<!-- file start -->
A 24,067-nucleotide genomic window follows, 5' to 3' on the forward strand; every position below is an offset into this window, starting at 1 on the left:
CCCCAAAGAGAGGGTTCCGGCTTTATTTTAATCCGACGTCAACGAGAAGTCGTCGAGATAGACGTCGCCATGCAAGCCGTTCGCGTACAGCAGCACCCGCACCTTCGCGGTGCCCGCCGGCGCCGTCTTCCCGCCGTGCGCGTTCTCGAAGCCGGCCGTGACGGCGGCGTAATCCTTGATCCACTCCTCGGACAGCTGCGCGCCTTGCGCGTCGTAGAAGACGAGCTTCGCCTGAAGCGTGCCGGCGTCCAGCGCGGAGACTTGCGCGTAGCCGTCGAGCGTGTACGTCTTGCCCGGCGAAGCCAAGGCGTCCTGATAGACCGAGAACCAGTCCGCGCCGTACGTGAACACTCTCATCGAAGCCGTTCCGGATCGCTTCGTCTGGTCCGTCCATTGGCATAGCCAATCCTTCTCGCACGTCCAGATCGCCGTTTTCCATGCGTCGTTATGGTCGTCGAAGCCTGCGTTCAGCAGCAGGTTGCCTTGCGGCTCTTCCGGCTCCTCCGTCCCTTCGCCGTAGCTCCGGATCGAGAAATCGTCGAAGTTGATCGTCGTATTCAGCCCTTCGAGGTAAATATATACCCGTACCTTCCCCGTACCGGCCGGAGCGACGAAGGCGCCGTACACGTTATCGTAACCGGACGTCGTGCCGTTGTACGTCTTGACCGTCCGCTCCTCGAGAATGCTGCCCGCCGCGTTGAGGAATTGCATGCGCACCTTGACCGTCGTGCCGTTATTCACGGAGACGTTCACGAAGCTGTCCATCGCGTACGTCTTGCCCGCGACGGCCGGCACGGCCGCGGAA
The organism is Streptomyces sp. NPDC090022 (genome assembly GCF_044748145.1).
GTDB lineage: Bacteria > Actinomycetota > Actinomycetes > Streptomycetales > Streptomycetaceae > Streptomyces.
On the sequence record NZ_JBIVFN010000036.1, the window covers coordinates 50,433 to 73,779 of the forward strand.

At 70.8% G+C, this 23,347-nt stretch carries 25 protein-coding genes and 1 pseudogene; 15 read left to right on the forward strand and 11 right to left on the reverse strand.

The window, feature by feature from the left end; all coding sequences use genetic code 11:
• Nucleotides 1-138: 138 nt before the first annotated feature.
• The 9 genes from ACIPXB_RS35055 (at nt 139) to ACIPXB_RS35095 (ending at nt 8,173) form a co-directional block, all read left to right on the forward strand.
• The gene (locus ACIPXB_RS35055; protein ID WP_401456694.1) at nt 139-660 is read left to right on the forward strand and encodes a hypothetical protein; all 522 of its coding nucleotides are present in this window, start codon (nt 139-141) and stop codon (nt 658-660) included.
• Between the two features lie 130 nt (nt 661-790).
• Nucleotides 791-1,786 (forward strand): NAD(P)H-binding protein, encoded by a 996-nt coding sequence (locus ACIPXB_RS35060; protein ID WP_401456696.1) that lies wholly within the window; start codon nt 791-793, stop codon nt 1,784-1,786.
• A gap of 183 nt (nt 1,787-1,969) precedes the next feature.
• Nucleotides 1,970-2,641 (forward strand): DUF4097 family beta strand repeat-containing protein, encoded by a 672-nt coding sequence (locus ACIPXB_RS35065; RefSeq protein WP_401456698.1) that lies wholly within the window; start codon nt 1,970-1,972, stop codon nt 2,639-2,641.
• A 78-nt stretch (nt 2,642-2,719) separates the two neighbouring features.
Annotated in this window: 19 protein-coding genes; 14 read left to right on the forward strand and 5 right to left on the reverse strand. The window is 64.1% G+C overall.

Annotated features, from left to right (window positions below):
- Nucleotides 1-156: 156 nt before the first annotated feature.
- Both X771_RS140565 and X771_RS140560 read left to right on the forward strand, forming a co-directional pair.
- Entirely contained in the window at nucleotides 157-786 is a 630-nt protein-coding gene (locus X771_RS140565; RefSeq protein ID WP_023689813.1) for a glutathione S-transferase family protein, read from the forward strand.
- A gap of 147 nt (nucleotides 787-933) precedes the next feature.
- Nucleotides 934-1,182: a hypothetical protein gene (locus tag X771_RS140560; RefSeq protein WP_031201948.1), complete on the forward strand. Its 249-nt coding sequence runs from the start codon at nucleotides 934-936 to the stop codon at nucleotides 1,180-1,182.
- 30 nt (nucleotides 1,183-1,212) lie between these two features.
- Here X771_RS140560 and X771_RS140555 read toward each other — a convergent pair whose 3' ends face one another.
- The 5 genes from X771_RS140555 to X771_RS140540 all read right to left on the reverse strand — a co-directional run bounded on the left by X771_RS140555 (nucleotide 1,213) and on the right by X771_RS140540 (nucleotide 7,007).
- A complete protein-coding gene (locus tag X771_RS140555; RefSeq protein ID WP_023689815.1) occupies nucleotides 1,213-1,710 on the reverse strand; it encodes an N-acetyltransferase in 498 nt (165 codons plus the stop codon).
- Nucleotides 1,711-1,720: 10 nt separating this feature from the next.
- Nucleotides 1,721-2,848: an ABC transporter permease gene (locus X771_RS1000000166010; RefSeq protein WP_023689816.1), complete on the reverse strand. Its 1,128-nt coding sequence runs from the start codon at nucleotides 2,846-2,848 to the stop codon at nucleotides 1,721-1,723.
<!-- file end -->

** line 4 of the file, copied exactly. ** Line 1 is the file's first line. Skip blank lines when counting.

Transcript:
GTDB lineage: Bacteria > Actinomycetota > Actinomycetes > Streptomycetales > Streptomycetaceae > Streptomyces.